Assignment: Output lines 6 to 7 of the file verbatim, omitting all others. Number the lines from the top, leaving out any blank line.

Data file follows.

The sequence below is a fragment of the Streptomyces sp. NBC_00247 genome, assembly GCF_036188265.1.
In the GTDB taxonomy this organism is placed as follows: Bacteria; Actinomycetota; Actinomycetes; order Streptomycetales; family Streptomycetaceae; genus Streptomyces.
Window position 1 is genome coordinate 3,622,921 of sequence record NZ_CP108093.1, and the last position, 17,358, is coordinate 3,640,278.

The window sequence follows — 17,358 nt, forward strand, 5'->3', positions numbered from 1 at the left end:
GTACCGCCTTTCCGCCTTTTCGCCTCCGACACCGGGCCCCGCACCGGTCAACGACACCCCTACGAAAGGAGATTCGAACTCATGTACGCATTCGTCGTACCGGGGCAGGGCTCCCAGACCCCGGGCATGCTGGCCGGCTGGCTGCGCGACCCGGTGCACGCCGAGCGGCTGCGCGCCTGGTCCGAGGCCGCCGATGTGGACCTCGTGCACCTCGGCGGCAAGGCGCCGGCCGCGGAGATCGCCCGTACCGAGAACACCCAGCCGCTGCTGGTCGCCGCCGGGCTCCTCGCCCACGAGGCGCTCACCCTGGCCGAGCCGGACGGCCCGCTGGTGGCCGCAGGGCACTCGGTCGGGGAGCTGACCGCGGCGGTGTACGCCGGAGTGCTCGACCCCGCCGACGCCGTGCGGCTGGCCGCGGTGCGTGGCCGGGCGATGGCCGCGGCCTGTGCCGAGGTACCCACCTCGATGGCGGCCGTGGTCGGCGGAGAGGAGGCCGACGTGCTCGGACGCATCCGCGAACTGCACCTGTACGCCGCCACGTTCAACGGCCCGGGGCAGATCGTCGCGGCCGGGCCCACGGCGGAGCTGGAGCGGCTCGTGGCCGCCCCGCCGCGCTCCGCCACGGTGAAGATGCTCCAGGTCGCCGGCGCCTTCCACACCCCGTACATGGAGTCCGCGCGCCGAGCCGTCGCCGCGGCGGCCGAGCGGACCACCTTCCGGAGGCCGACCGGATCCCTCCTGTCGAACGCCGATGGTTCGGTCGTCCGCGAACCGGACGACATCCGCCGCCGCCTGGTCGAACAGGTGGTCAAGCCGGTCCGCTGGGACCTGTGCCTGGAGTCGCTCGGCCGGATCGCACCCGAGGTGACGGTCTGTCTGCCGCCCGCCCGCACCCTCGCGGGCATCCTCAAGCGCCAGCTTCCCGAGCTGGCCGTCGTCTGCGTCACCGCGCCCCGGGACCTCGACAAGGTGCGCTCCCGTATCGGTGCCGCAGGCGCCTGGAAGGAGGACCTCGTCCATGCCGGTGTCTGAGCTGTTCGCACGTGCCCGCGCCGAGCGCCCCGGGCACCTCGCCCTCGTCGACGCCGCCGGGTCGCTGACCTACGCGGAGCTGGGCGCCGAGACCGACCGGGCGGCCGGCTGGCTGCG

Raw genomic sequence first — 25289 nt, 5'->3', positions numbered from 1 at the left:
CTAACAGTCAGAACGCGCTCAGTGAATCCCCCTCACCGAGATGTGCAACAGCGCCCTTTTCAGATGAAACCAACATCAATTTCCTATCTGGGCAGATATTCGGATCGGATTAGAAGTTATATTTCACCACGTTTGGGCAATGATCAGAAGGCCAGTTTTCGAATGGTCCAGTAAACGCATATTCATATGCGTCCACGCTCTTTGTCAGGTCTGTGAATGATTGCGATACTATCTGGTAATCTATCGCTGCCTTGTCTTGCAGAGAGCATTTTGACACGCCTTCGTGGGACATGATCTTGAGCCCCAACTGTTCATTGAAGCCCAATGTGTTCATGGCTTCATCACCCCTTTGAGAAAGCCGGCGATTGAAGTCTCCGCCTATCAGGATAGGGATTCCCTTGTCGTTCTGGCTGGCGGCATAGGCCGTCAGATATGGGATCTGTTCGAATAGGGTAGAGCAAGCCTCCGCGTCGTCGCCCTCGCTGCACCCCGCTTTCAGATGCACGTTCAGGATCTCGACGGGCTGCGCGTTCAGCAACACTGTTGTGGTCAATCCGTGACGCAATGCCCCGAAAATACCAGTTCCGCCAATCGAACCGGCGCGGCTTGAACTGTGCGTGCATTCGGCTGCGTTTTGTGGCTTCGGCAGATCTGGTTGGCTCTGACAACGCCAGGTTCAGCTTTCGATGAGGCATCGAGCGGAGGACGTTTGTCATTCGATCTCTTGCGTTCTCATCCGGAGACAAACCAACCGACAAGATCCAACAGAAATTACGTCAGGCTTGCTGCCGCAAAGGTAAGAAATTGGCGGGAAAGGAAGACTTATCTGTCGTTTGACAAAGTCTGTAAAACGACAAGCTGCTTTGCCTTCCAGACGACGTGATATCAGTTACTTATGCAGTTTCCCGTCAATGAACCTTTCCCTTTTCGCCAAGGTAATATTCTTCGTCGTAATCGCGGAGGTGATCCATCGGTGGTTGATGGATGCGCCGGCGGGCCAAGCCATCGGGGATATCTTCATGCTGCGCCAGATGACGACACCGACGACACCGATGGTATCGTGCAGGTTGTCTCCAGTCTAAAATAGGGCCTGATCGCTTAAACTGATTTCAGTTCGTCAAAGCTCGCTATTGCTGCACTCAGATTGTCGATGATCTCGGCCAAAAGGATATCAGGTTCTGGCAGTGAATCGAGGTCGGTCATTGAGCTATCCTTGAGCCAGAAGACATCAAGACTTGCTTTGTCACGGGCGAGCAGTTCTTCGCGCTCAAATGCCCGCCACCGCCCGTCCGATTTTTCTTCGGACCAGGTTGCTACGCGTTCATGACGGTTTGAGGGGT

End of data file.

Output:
Raw genomic sequence first — 25289 nt, 5'->3', positions numbered from 1 at the left:
CTAACAGTCAGAACGCGCTCAGTGAATCCCCCTCACCGAGATGTGCAACAGCGCCCTTTTCAGATGAAACCAACATCAATTTCCTATCTGGGCAGATATTCGGATCGGATTAGAAGTTATATTTCACCACGTTTGGGCAATGATCAGAAGGCCAGTTTTCGAATGGTCCAGTAAACGCATATTCATATGCGTCCACGCTCTTTGTCAGGTCTGTGAATGATTGCGATACTATCTGGTAATCTATCGCTGCCTTGTCTTGCAGAGAGCATTTTGACACGCCTTCGTGGGACATGATCTTGAGCCCCAACTGTTCATTGAAGCCCAATGTGTTCATGGCTTCATCACCCCTTTGAGAAAGCCGGCGATTGAAGTCTCCGCCTATCAGGATAGGGATTCCCTTGTCGTTCTGGCTGGCGGCATAGGCCGTCAGATATGGGATCTGTTCGAATAGGGTAGAGCAAGCCTCCGCGTCGTCGCCCTCGCTGCACCCCGCTTTCAGATGCACGTTCAGGATCTCGACGGGCTGCGCGTTCAGCAACACTGTTGTGGTCAATCCGTGACGCAATGCCCCGAAAATACCAGTTCCGCCAATCGAACCGGCGCGGCTTGAACTGTGCGTGCATTCGGCTGCGTTTTGTGGCTTCGGCAGATCTGGTTGGCTCTGACAACGCCAGGTTCAGCTTTCGATGAGGCATCGAGCGGAGGACGTTTGTCATTCGATCTCTTGCGTTCTCATCCGGAGACAAACCAACCGACAAGATCCAACAGAAATTACGTCAGGCTTGCTGCCGCAAAGGTAAGAAATTGGCGGGAAAGGAAGACTTATCTGTCGTTTGACAAAGTCTGTAAAACGACAAGCTGCTTTGCCTTCCAGACGACGTGATATCAGTTACTTATGCAGTTTCCCGTCAATGAACCTTTCCCTTTTCGCCAAGGTAATATTCTTCGTCGTAATCGCGGAGGTGATCCATCGGTGGTTGATGGATGCGCCGGCGGGCCAAGCCATCGGGGATATCTTCATGCTGCGCCAGATGACGACACCGACGACACCGATGGTATCGTGCAGGTTGTCTCCAGTCTAAAATAGGGCCTGATCGCTTAAACTGATTTCAGTTCGTCAAAGCTCGCTATTGCTGCACTCAGATTGTCGATGATCTCGGCCAAAAGGATATCAGGTTCTGGCAGTGAATCGAGGTCGGTCATTGAGCTATCCTTGAGCCAGAAGACATCAAGACTTGCTTTGTCACGGGCGAGCAGTTCTTCGCGCTCAAATGCCCGCCACCGCCCGTCCGATTTTTCTTCGGACCAGGTTGCTACGCGTTCATGACGGTTTGAGGGGT